Playing pool and winning major championships is not my passion. It may have been one of my dreams, but it was never my passion. I got caught in the deadly trap of going after the wrong dream.
Why is the trap deadly?
Because of the years of life it can steal from you. Don’t get me wrong, I learned many valuable lessons I would not have learned otherwise and I do believe things happen for a reason. Still, had I considered all of the ramifications of what was involved in becoming a pool champion when I started, I might have reconsidered.
What’s your passion?
What I’ve discovered is this:
Passion is found in the struggles you can’t live without.
(Tweet that if you like.)
I don’t agree with the idea that you should struggle through anything and everything simply because of a dream.
That is, if your dream is only the crowning glory, e.g. winning a world championship, making partner in a law firm, or publishing a bestselling book, and not the extraordinary effort it takes to achieve it.
Passion is when you love doing something for the sake of doing it, regardless of what it may or may not lead to. In pool I was striving for a result, but what I had to do to get said result was killing me inside.
3 very important questions about your dream:
Most of us dream wonderful dreams of grandeur and that’s okay, but it’s imperative to know if the dream your striving for is your passion or not, and these three questions may help.
1) What is your dream?
Identify it and if you have more than one, identify them all.
It’s perfectly okay to dream of becoming an astronaut and being the first person to walk on Mars. That was one of my childhood dreams.
2) What’s so special about it?
Consider writing out your answer. If you have more than one dream, write your answer for each of them.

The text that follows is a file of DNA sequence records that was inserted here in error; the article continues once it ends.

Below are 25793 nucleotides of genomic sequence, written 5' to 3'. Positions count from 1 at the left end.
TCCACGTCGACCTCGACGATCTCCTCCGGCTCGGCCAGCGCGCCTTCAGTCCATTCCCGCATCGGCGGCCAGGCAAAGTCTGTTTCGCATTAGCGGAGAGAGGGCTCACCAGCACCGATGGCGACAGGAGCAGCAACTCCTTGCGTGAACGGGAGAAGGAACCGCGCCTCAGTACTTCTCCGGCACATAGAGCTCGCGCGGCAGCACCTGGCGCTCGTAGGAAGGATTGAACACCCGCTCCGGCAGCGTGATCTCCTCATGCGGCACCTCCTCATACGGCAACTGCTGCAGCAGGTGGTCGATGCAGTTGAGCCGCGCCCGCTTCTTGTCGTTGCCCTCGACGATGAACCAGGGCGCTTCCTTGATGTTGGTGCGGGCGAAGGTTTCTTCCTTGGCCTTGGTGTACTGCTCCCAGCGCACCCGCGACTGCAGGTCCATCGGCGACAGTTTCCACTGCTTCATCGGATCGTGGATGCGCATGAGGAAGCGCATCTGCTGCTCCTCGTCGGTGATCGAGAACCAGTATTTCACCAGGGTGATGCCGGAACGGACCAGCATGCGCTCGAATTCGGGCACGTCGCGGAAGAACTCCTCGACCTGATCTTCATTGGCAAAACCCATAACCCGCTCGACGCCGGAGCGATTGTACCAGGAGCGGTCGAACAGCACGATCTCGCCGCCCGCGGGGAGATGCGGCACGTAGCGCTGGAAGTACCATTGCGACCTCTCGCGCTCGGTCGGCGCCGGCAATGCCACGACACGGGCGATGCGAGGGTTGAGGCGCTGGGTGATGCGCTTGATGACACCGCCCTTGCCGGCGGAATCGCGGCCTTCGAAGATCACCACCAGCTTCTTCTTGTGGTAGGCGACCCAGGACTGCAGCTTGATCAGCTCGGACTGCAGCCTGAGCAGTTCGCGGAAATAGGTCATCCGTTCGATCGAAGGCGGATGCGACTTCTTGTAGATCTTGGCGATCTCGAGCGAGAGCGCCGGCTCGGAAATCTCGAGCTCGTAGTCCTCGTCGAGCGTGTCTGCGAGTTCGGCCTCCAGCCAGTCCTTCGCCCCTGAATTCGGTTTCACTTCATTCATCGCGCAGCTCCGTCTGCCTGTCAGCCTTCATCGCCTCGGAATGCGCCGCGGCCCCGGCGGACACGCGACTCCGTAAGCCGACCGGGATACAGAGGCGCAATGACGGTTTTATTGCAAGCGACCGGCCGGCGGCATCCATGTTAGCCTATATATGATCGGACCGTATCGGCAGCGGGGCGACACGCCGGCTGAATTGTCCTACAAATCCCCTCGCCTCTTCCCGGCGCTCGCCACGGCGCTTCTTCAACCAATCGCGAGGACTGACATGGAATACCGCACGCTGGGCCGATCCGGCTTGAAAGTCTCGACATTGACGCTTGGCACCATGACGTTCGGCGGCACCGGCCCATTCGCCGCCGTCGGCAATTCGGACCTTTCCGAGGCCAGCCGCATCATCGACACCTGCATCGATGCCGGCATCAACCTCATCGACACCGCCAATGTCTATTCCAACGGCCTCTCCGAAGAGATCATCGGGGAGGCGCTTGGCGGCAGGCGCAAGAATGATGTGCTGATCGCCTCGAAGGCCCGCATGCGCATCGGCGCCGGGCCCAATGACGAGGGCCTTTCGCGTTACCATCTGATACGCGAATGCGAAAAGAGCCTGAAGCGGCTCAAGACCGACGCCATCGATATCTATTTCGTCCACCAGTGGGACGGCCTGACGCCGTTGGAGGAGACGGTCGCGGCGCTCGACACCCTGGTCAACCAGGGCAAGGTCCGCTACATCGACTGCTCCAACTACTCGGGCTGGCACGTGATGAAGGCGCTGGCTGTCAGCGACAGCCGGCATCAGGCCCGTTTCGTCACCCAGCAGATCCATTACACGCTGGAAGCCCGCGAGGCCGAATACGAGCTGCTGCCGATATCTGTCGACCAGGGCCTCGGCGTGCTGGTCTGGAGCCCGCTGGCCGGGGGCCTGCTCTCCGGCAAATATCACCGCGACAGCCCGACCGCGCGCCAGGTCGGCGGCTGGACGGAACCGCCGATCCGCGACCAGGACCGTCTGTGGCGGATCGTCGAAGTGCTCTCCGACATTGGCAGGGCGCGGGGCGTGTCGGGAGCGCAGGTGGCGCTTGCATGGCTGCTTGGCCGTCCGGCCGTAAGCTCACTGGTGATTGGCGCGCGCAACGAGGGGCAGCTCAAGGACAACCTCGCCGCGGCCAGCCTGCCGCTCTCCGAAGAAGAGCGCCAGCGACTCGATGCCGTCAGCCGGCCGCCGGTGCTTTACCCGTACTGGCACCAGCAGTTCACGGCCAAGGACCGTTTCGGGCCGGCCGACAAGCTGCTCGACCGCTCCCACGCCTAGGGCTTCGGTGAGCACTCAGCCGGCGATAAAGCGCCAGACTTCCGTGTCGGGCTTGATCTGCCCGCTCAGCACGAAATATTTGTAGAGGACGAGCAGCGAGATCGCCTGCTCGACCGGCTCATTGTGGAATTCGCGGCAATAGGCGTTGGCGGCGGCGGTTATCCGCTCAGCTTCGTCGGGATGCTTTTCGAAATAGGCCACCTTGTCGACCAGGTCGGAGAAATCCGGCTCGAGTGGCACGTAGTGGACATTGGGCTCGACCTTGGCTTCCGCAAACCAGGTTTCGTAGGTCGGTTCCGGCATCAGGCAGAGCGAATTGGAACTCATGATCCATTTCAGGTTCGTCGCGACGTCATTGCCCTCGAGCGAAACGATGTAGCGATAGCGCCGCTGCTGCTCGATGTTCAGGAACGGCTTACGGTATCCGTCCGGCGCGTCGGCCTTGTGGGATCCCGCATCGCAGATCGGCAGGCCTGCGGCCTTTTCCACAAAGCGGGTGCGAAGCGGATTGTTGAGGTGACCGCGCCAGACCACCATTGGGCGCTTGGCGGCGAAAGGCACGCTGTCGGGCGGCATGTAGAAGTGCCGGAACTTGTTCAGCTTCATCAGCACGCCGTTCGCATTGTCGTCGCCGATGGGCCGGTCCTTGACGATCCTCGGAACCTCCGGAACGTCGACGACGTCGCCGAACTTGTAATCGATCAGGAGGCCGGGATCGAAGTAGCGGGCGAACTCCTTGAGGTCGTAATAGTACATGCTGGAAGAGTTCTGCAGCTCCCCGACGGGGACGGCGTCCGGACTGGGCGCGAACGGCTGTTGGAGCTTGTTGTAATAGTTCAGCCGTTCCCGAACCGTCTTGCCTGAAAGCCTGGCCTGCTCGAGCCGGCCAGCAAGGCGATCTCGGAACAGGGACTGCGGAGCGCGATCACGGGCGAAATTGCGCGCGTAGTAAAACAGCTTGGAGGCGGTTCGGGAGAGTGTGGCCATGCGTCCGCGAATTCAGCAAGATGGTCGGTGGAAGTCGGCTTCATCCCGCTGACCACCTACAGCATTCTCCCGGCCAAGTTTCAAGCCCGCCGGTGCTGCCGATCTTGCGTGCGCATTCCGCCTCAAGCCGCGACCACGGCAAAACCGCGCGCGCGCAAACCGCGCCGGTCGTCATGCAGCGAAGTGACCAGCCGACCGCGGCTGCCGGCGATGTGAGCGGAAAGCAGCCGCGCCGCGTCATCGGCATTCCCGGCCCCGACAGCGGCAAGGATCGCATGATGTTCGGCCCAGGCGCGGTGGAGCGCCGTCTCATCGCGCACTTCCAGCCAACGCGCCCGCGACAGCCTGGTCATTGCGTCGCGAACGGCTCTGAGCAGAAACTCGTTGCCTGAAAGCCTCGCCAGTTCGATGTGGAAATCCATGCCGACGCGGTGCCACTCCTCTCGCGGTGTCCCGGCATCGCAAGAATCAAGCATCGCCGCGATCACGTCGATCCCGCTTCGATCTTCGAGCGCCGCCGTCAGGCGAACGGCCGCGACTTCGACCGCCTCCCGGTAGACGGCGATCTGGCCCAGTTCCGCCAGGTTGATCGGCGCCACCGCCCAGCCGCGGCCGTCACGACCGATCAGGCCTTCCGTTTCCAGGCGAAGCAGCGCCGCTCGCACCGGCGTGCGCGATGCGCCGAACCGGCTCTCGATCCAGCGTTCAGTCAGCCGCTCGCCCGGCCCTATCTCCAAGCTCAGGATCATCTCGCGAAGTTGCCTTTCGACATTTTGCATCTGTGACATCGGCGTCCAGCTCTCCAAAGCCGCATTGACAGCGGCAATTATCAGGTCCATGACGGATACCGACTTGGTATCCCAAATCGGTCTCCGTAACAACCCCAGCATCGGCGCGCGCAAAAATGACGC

My dream about becoming an astronaut was special because I’d get to be the first person to walk on Mars.
3) What are you willing to struggle through to achieve it and how far are you willing to go?
This is the most important question, because the answer will help you realize whether a dream is worth pursuing.
Let’s say you dream of becoming an astronaut. Are you willing to get all the necessary education, join the military, become an elite pilot, go to more school, endure more years of training, and then finally apply to NASA? (I’m sure I’m missing a lot of steps in there, but you get the picture.)
If you answer a resounding, even excited, YES! to all of those questions then your dream of becoming an astronaut is probably your passion.
In my case, I’m terribly scared of heights and I can barely board a plane without major drugs for Pete’s sake. So no, my dream of walking on Mars was only a dream, not my passion. And, what’s more important, is that I have absolutely no interest in doing all that other stuff I listed above to become an astronaut.
I’m a writer. My passion is the process of writing.
I’ve written page after page for days and weeks, and many I tucked away never to be used or seen again. And, that’s okay. I don’t mind it one bit. I’ve published books that have become bestsellers and I’ve published books that have barely made their money back (some haven’t), and that’s okay, too.
When it comes to writing, I love the work. I love the misery. I love bleeding on the page. I love overcoming writer’s doubt. Those are struggles I can’t live without. (However, when you’re following your true passion what other people identify as “struggles” might not feel like struggling to you.)
I also love the joy of writing, writing with abandon and the satisfaction of finishing, and then starting all over again.
My dream with regard to writing is to write about my experiences and lessons learned and hopefully help a few people along the way. I’m not the best writer in the world, far from it (way far), and I don’t have any desire to become the best, but I look forward to waking up each morning and working at improving every day for the rest of my life.
That, at least to me, is passion. Doing what I do no matter what the challenges are or how much I have to struggle, or how heart wrenching it is to be rejected and criticized, and even if there is not a single scratch of gold at the end of the rainbow. I love it anyway.
Do you want to know a little secret? I’ve already found gold. In writing…
When you love the process of whatever you do, the good, the bad and the ugly of it, I believe that’s when you’ve found your passion.
Have you found your passion?
Share in the comments.
Extra credit! In the comments use “scripturient” in a sentence. I’ll go first:
I’m a scripturient author, in the sense of having ‘a consuming passion to write’ and not ‘a violent desire to write’ as this word is occasionally interpreted to mean.